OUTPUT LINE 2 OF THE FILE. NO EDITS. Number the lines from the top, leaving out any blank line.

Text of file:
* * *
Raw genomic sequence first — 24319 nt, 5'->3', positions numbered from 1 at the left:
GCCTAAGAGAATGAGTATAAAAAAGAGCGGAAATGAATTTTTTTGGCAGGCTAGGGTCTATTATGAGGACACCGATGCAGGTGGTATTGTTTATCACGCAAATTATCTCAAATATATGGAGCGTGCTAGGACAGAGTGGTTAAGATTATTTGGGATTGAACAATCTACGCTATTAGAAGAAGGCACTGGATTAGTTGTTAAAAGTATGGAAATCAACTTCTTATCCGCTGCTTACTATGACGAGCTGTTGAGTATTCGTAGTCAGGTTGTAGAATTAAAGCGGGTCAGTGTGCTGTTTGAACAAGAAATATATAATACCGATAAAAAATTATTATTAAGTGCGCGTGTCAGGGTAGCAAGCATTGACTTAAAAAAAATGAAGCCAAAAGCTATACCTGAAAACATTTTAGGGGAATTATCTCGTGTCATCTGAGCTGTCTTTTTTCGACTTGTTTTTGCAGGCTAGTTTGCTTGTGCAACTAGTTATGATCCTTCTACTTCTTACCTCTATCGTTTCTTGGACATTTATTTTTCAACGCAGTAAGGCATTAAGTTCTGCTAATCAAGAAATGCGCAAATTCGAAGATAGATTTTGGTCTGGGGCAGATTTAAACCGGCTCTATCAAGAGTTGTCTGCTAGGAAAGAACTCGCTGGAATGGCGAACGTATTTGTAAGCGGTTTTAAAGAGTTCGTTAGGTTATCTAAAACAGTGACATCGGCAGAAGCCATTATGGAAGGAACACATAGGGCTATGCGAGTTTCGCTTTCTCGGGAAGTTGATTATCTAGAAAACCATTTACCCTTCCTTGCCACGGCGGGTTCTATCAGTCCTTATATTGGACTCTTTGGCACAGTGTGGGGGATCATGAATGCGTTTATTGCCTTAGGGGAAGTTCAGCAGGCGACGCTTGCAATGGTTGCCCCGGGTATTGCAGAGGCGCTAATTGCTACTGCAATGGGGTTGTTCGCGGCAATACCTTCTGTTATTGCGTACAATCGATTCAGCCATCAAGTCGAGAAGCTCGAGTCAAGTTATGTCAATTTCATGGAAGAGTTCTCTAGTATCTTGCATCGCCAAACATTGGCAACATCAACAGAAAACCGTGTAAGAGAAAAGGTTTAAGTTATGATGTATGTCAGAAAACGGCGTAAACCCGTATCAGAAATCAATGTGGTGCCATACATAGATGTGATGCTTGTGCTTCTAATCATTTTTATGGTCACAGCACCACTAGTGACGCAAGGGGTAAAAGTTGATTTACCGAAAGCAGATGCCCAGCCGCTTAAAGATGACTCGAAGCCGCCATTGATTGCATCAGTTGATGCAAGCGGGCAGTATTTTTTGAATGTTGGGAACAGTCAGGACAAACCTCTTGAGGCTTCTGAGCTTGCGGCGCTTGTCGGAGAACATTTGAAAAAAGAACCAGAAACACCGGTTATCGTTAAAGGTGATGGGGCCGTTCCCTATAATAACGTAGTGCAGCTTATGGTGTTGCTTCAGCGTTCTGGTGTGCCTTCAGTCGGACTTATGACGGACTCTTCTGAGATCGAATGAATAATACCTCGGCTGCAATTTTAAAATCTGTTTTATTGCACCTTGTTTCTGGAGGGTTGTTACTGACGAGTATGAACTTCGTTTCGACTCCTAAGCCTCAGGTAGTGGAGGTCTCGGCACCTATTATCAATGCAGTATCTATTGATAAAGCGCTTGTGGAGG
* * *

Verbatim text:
GCCTAAGAGAATGAGTATAAAAAAGAGCGGAAATGAATTTTTTTGGCAGGCTAGGGTCTATTATGAGGACACCGATGCAGGTGGTATTGTTTATCACGCAAATTATCTCAAATATATGGAGCGTGCTAGGACAGAGTGGTTAAGATTATTTGGGATTGAACAATCTACGCTATTAGAAGAAGGCACTGGATTAGTTGTTAAAAGTATGGAAATCAACTTCTTATCCGCTGCTTACTATGACGAGCTGTTGAGTATTCGTAGTCAGGTTGTAGAATTAAAGCGGGTCAGTGTGCTGTTTGAACAAGAAATATATAATACCGATAAAAAATTATTATTAAGTGCGCGTGTCAGGGTAGCAAGCATTGACTTAAAAAAAATGAAGCCAAAAGCTATACCTGAAAACATTTTAGGGGAATTATCTCGTGTCATCTGAGCTGTCTTTTTTCGACTTGTTTTTGCAGGCTAGTTTGCTTGTGCAACTAGTTATGATCCTTCTACTTCTTACCTCTATCGTTTCTTGGACATTTATTTTTCAACGCAGTAAGGCATTAAGTTCTGCTAATCAAGAAATGCGCAAATTCGAAGATAGATTTTGGTCTGGGGCAGATTTAAACCGGCTCTATCAAGAGTTGTCTGCTAGGAAAGAACTCGCTGGAATGGCGAACGTATTTGTAAGCGGTTTTAAAGAGTTCGTTAGGTTATCTAAAACAGTGACATCGGCAGAAGCCATTATGGAAGGAACACATAGGGCTATGCGAGTTTCGCTTTCTCGGGAAGTTGATTATCTAGAAAACCATTTACCCTTCCTTGCCACGGCGGGTTCTATCAGTCCTTATATTGGACTCTTTGGCACAGTGTGGGGGATCATGAATGCGTTTATTGCCTTAGGGGAAGTTCAGCAGGCGACGCTTGCAATGGTTGCCCCGGGTATTGCAGAGGCGCTAATTGCTACTGCAATGGGGTTGTTCGCGGCAATACCTTCTGTTATTGCGTACAATCGATTCAGCCATCAAGTCGAGAAGCTCGAGTCAAGTTATGTCAATTTCATGGAAGAGTTCTCTAGTATCTTGCATCGCCAAACATTGGCAACATCAACAGAAAACCGTGTAAGAGAAAAGGTTTAAGTTATGATGTATGTCAGAAAACGGCGTAAACCCGTATCAGAAATCAATGTGGTGCCATACATAGATGTGATGCTTGTGCTTCTAATCATTTTTATGGTCACAGCACCACTAGTGACGCAAGGGGTAAAAGTTGATTTACCGAAAGCAGATGCCCAGCCGCTTAAAGATGACTCGAAGCCGCCATTGATTGCATCAGTTGATGCAAGCGGGCAGTATTTTTTGAATGTTGGGAACAGTCAGGACAAACCTCTTGAGGCTTCTGAGCTTGCGGCGCTTGTCGGAGAACATTTGAAAAAAGAACCAGAAACACCGGTTATCGTTAAAGGTGATGGGGCCGTTCCCTATAATAACGTAGTGCAGCTTATGGTGTTGCTTCAGCGTTCTGGTGTGCCTTCAGTCGGACTTATGACGGACTCTTCTGAGATCGAATGAATAATACCTCGGCTGCAATTTTAAAATCTGTTTTATTGCACCTTGTTTCTGGAGGGTTGTTACTGACGAGTATGAACTTCGTTTCGACTCCTAAGCCTCAGGTAGTGGAGGTCTCGGCACCTATTATCAATGCAGTATCTATTGATAAAGCGCTTGTGGAGG